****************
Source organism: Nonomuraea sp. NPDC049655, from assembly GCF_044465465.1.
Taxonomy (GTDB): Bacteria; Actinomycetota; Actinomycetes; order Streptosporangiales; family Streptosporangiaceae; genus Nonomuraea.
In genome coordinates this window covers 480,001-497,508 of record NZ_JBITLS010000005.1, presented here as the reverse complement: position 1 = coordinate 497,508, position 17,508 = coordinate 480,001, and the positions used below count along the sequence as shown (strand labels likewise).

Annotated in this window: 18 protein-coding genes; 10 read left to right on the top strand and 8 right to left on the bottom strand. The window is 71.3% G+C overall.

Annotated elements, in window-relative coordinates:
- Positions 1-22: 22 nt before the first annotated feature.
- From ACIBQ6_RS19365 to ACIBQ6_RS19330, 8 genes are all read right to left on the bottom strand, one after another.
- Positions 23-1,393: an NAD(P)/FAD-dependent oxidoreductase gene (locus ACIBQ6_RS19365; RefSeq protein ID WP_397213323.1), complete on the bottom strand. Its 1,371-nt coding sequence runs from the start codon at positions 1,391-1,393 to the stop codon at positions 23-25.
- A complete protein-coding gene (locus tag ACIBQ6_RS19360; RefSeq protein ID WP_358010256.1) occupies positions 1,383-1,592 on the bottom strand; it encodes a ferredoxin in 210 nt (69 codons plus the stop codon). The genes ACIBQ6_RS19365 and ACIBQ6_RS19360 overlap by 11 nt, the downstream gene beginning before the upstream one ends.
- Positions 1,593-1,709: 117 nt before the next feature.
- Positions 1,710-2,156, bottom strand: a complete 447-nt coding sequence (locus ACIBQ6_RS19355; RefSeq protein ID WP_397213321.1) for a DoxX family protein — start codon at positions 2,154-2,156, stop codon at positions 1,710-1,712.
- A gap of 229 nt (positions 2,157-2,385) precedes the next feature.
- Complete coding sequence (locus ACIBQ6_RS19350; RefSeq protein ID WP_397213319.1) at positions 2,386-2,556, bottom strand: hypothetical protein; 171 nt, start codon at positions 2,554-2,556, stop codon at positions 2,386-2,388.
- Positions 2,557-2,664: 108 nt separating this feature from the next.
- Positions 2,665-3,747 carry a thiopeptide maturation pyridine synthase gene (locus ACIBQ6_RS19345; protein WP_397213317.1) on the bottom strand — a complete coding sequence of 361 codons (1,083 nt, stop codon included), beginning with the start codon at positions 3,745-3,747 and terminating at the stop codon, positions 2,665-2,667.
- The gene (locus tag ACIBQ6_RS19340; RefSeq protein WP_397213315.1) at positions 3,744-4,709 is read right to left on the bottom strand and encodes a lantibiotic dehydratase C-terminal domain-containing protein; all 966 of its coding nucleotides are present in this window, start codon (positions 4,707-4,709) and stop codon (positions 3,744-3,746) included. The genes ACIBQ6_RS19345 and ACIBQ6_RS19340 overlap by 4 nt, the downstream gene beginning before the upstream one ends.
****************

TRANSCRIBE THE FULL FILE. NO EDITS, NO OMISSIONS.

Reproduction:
Source organism: Nonomuraea sp. NPDC049655, from assembly GCF_044465465.1.
Taxonomy (GTDB): Bacteria; Actinomycetota; Actinomycetes; order Streptosporangiales; family Streptosporangiaceae; genus Nonomuraea.
In genome coordinates this window covers 480,001-497,508 of record NZ_JBITLS010000005.1, presented here as the reverse complement: position 1 = coordinate 497,508, position 17,508 = coordinate 480,001, and the positions used below count along the sequence as shown (strand labels likewise).

Annotated in this window: 18 protein-coding genes; 10 read left to right on the top strand and 8 right to left on the bottom strand. The window is 71.3% G+C overall.

Annotated elements, in window-relative coordinates:
- Positions 1-22: 22 nt before the first annotated feature.
- From ACIBQ6_RS19365 to ACIBQ6_RS19330, 8 genes are all read right to left on the bottom strand, one after another.
- Positions 23-1,393: an NAD(P)/FAD-dependent oxidoreductase gene (locus ACIBQ6_RS19365; RefSeq protein ID WP_397213323.1), complete on the bottom strand. Its 1,371-nt coding sequence runs from the start codon at positions 1,391-1,393 to the stop codon at positions 23-25.
- A complete protein-coding gene (locus tag ACIBQ6_RS19360; RefSeq protein ID WP_358010256.1) occupies positions 1,383-1,592 on the bottom strand; it encodes a ferredoxin in 210 nt (69 codons plus the stop codon). The genes ACIBQ6_RS19365 and ACIBQ6_RS19360 overlap by 11 nt, the downstream gene beginning before the upstream one ends.
- Positions 1,593-1,709: 117 nt before the next feature.
- Positions 1,710-2,156, bottom strand: a complete 447-nt coding sequence (locus ACIBQ6_RS19355; RefSeq protein ID WP_397213321.1) for a DoxX family protein — start codon at positions 2,154-2,156, stop codon at positions 1,710-1,712.
- A gap of 229 nt (positions 2,157-2,385) precedes the next feature.
- Complete coding sequence (locus ACIBQ6_RS19350; RefSeq protein ID WP_397213319.1) at positions 2,386-2,556, bottom strand: hypothetical protein; 171 nt, start codon at positions 2,554-2,556, stop codon at positions 2,386-2,388.
- Positions 2,557-2,664: 108 nt separating this feature from the next.
- Positions 2,665-3,747 carry a thiopeptide maturation pyridine synthase gene (locus ACIBQ6_RS19345; protein WP_397213317.1) on the bottom strand — a complete coding sequence of 361 codons (1,083 nt, stop codon included), beginning with the start codon at positions 3,745-3,747 and terminating at the stop codon, positions 2,665-2,667.
- The gene (locus tag ACIBQ6_RS19340; RefSeq protein WP_397213315.1) at positions 3,744-4,709 is read right to left on the bottom strand and encodes a lantibiotic dehydratase C-terminal domain-containing protein; all 966 of its coding nucleotides are present in this window, start codon (positions 4,707-4,709) and stop codon (positions 3,744-3,746) included. The genes ACIBQ6_RS19345 and ACIBQ6_RS19340 overlap by 4 nt, the downstream gene beginning before the upstream one ends.